In contrast, 1064 nm is a preferred excitation wavelength to minimize fluorescence background. However, the advantage in the unwanted fluorescence reduction is significantly handicapped by ~16 and ~3 times slower analysis compared to 532- and 785-nm systems (per unit laser power), respectively. Thus, 1064-nm excitation can be a preferred analytical solution only in case of the most strongly fluorescent samples (typically dyes or compounds with a significant number of conjugated, double, or triple bonds), whereas in all the other cases 785- and especially 532-nm excitations provide faster analysis.

To account for the impact of sample matrix transparencies on Raman signals, Figure 1a provides measured optical transmittances for a few sample matrixes typical for field analysis. Transmittances for transparent glass (laboratory vial or bottle), amber glass (vial or bottle), transparent plastic (Petri dish, plastic bottle, evidence bag, or blister pack), amber plastic (medical prescription bottle), water, and ethanol are presented.

Using the data in Figure 1a, Figures 1b–d provide a comparative chart for observed relative Raman signal intensities (normalized to 532 nm) to cover several typical situations for field analysis: pure analyte with or without a listed container (Figure 1b); analyte in water solution with or without a container (Figure 1c); and analyte in ethanol solution with or without a container (Figure 1d).

Figure 1 shows that Raman signal intensity at 532 nm is ~25–1600% stronger for all typical field analysis cases considered. The data in Figure 1 are further reduced and summarized in Table I to provide an easy, at-a-glance performance comparison for 532-, 785-, and 1064-nm systems.

The comparison indicates that 532-nm excitation clearly outperforms the 785- and 1064-nm systems in seven out of nine cases as shown in Table I. These cases include all nonfluorescent and weakly fluorescent samples, some fraction of moderately fluorescent samples; measuring through most common glass and plastic containers including amber; as well as analyte detection and quantitation in water (normalization against water OH-stretching band only available with 532 nm) and most organic solvents.

Experimental

All samples were analyzed using a RamTest handheld Raman identifier (BioTools, Inc.), with a 532-nm laser excitation, 120–4000 cm-1 spectral range, and ~4 cm-1 spectral resolution. All tests were run in automated mode, where all measurement parameters are automatically adjusted to optimize signal-to-noise ratio and minimize fluorescence, with remaining fluorescence background (if any) automatically subtracted.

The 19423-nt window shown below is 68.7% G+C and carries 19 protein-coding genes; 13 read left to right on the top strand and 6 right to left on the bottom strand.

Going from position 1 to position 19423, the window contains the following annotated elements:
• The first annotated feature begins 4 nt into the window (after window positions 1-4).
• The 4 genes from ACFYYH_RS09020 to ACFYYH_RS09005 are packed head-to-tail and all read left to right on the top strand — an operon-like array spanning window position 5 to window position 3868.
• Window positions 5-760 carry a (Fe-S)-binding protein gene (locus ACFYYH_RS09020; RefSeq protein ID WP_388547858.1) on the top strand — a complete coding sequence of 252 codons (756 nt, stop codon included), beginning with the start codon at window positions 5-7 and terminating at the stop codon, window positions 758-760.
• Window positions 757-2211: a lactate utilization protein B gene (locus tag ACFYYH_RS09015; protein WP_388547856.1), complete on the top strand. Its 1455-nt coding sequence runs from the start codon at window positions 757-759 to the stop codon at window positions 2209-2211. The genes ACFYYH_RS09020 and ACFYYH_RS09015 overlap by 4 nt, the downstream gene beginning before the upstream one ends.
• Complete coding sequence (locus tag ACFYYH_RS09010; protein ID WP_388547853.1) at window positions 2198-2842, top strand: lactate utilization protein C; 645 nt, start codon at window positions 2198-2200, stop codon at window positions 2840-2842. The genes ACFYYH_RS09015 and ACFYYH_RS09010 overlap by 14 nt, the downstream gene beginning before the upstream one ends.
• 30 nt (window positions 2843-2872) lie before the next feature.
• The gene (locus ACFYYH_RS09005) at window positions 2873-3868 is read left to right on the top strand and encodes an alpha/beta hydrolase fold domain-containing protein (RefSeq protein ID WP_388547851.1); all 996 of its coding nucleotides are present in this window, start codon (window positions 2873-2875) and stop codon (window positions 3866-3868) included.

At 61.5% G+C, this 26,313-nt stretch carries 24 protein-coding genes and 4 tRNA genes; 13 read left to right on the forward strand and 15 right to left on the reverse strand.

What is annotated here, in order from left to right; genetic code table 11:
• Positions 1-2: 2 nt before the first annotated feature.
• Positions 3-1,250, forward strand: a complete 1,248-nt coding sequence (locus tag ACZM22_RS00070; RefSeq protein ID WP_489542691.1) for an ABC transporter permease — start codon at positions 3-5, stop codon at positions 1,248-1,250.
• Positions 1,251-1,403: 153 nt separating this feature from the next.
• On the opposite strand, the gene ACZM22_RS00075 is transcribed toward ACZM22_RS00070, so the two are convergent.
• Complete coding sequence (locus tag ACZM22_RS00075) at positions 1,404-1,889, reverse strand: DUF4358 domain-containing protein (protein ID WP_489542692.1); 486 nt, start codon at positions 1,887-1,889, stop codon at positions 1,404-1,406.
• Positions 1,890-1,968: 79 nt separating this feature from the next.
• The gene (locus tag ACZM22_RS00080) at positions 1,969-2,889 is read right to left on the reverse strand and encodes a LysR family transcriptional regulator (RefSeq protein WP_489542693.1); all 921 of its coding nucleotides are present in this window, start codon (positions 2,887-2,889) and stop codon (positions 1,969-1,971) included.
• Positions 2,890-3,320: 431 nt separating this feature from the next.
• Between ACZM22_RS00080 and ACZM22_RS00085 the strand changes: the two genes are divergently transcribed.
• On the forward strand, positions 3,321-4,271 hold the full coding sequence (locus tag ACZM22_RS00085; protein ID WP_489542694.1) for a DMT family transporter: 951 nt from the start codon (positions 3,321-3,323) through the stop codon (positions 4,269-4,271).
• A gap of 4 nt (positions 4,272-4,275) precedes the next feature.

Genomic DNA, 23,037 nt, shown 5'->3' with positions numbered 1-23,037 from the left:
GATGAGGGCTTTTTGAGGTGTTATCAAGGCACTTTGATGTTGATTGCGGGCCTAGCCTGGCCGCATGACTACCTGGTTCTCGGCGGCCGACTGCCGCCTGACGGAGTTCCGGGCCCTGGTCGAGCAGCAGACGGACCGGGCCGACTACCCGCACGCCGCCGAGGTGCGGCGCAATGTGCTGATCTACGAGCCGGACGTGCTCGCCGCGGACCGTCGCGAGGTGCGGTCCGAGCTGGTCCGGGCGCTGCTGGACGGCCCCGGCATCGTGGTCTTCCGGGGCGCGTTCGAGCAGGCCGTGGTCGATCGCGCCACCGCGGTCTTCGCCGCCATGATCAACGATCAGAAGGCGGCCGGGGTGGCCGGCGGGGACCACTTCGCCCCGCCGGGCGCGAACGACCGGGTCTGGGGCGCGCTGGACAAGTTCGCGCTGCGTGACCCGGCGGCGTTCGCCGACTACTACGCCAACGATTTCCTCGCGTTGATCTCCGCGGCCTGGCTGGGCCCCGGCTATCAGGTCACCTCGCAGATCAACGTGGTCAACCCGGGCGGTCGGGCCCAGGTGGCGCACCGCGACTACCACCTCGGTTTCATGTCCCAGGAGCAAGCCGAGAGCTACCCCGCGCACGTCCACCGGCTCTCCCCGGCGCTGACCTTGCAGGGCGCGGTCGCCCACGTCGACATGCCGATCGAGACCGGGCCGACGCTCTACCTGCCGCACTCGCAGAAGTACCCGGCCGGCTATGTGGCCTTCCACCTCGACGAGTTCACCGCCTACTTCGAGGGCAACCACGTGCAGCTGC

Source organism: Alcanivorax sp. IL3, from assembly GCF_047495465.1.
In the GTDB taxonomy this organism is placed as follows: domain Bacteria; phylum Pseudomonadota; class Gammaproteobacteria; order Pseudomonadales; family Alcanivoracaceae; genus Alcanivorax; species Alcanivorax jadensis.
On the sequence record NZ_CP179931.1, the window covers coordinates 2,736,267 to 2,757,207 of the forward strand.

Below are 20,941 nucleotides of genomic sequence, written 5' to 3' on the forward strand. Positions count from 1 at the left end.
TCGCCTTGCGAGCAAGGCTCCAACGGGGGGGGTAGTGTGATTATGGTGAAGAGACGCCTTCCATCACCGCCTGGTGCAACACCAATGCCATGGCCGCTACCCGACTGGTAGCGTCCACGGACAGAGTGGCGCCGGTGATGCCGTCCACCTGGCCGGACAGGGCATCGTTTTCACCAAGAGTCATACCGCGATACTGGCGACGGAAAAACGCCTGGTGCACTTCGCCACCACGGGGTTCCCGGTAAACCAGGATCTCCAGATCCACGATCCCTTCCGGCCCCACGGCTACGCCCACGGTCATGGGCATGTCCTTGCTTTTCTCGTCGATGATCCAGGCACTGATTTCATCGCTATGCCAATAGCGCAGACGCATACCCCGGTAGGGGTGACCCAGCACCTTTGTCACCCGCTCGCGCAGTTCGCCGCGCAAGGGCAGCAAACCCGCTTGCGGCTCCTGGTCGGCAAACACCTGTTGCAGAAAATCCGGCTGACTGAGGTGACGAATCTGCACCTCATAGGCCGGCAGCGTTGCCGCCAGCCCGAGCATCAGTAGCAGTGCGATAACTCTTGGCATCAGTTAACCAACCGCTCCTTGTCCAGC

532-nm Handheld Raman for Counterfeit Biologics Detection

One of the most promising new applications for 532-nm handheld Raman is counterfeit biologics detection. The superior performance of 532-nm handheld systems can be explained by the stronger Raman signal and lower absorption of 532-nm light by water compared to 785- and 1064-nm systems (Figure 1). The combination of these two factors enables unmatched analytical power of 532-nm handheld Raman spectroscopy for discrimination and quantitation of various peptides or proteins in aqueous solution.

The growing counterfeit medication problem not only affects pills mainly for cholesterol and erectile dysfunction, but also biologics (cancer drugs) that are administered in doctor`s offices (8). This latter group is an ideal target for counterfeiting as they are high in cost and are parenterally administered medications packaged in vials.

In 2002, counterfeit erythropoietin vials were produced by the original manufacturer, Amgen, but were later up-labeled on the gray market denoting 40,000 U/mL instead of their real content 2000 U/mL. Bogus Avastin came to the United States from abroad in 2012 with obvious defects in labeling (the Roche logo instead of Genentech) and contained cornstarch, acetone, and other chemicals, but no active ingredient to fight cancer. Only portions of the counterfeit vials were discovered in both cases, concluding that the majority of the ineffective drugs must have been administered to patients. Yet, a quick and simple check with a low-cost 532-nm handheld Raman analyzer would have determined the falsely labeled drugs at any stage of the distribution network.

Figure 2 imitates both of the above mentioned incidents, counterfeit biologics with diluted active pharmaceutical ingredients (API) or with no API. We selected two biologics from the top 10 list of best-selling biologic drugs in the world. Three samples were measured in each case: authentic product, diluted API (10% for mimicking up-labeled drug), and formulation buffer (placebo imitating no API case) using a 532 nm handheld Raman analyzer.

Figure 2: Two of the top 10 bestselling biologics measured with 532-nm handheld Raman: (a) biologics sample 1; (b) biologics sample 2. Green = original drug, red = counterfeit drug, and black = buffer or placebo. Data are normalized to the water 3200–3400 cm-1 OH-stretching bands for quantitative API determination.

 

All specimens were tested using the automated sampling method that requires no previous Raman knowledge. In both cases it was quick, easy, and unambiguous to differentiate the counterfeit drugs from the original ones. These results directly demonstrate that 532 nm handheld Raman could serve as a powerful, low-cost solution for pharmaceutical companies, receiving pharmacies and for end-user doctors’ offices.